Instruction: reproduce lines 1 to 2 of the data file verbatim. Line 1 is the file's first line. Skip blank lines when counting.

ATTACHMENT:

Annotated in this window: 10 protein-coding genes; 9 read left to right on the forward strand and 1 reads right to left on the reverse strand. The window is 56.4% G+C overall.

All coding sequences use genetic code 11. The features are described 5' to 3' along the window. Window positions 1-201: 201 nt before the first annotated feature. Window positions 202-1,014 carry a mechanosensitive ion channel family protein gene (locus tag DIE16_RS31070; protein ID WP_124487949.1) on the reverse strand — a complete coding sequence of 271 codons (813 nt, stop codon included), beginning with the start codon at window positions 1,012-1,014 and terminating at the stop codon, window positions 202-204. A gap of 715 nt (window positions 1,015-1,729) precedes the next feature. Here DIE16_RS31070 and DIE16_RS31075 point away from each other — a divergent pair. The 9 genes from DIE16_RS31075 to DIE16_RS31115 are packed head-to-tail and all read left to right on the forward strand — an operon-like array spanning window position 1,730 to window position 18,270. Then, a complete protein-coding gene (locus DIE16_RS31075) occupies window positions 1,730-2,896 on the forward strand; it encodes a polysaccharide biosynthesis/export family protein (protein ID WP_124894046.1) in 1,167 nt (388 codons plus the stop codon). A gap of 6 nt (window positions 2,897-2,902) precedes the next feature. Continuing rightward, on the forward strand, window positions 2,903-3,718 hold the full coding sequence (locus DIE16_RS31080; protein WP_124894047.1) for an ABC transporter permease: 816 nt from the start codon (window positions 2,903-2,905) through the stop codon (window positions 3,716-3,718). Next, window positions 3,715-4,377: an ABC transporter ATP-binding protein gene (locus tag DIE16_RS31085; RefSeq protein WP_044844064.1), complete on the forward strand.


Annotated in this window: 10 protein-coding genes; 9 read left to right on the forward strand and 1 reads right to left on the reverse strand. The window is 56.4% G+C overall.

All coding sequences use genetic code 11. The features are described 5' to 3' along the window. Window positions 1-201: 201 nt before the first annotated feature. Window positions 202-1,014 carry a mechanosensitive ion channel family protein gene (locus tag DIE16_RS31070; protein ID WP_124487949.1) on the reverse strand — a complete coding sequence of 271 codons (813 nt, stop codon included), beginning with the start codon at window positions 1,012-1,014 and terminating at the stop codon, window positions 202-204. A gap of 715 nt (window positions 1,015-1,729) precedes the next feature. Here DIE16_RS31070 and DIE16_RS31075 point away from each other — a divergent pair. The 9 genes from DIE16_RS31075 to DIE16_RS31115 are packed head-to-tail and all read left to right on the forward strand — an operon-like array spanning window position 1,730 to window position 18,270. Then, a complete protein-coding gene (locus DIE16_RS31075) occupies window positions 1,730-2,896 on the forward strand; it encodes a polysaccharide biosynthesis/export family protein (protein ID WP_124894046.1) in 1,167 nt (388 codons plus the stop codon). A gap of 6 nt (window positions 2,897-2,902) precedes the next feature. Continuing rightward, on the forward strand, window positions 2,903-3,718 hold the full coding sequence (locus DIE16_RS31080; protein WP_124894047.1) for an ABC transporter permease: 816 nt from the start codon (window positions 2,903-2,905) through the stop codon (window positions 3,716-3,718). Next, window positions 3,715-4,377: an ABC transporter ATP-binding protein gene (locus tag DIE16_RS31085; RefSeq protein WP_044844064.1), complete on the forward strand.